Property taxes in Chester County have increased by an average of 28 percent over the last 10 years, adding around $1,387 to homeowners’ annual bills, writes Laura McCrystal for the Philadelphia Inquirer.
In Pennsylvania, property taxes are the prime source of local government and school funding. However, due to the increases, voters approved an amendment to the state constitution in November to exempt residents from paying it on their primary residence.
“The reliance on property tax is the most archaic system for funding municipalities,” said Upper Darby Mayor Thomas Micozzie.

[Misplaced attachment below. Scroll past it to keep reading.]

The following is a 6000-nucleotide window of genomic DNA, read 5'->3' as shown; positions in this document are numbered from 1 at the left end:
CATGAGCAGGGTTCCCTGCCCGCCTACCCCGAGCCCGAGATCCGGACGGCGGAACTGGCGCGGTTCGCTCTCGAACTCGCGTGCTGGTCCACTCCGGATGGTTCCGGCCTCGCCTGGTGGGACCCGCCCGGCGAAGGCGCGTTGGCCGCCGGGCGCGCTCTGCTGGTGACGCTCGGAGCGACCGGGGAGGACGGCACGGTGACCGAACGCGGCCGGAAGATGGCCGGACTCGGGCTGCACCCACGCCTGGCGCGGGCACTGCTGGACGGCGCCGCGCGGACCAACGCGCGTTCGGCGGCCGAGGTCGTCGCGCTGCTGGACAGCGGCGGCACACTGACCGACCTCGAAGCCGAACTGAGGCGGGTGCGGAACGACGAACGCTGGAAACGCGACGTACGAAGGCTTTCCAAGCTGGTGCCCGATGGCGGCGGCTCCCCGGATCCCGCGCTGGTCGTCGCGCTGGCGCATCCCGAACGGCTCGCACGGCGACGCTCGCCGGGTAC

The increase in property taxes in Chester County varies, from 4.3 to 54.7 percent. Among the lucky homeowners in the county are those in Wallace Township, who experienced an increase of just 4.3 percent. Next is Upper Uwchlan with 12.8, Uwchlan with 13.2, West Bradford with 13.3, and East Brandywine with 13.4.
However, homeowners in Valley Township have seen an increase of 40.1 percent, while Kennett Square had 41.9 and Honey Brook Township and East Fallowfield had 43.3. Higher up the scale, Honey Brook Borough had a 46.7 percent increase, East Marlborough had 52.5, and New Garden had 54.7.
Read more about the property-tax increases in the Philadelphia Inquirer here.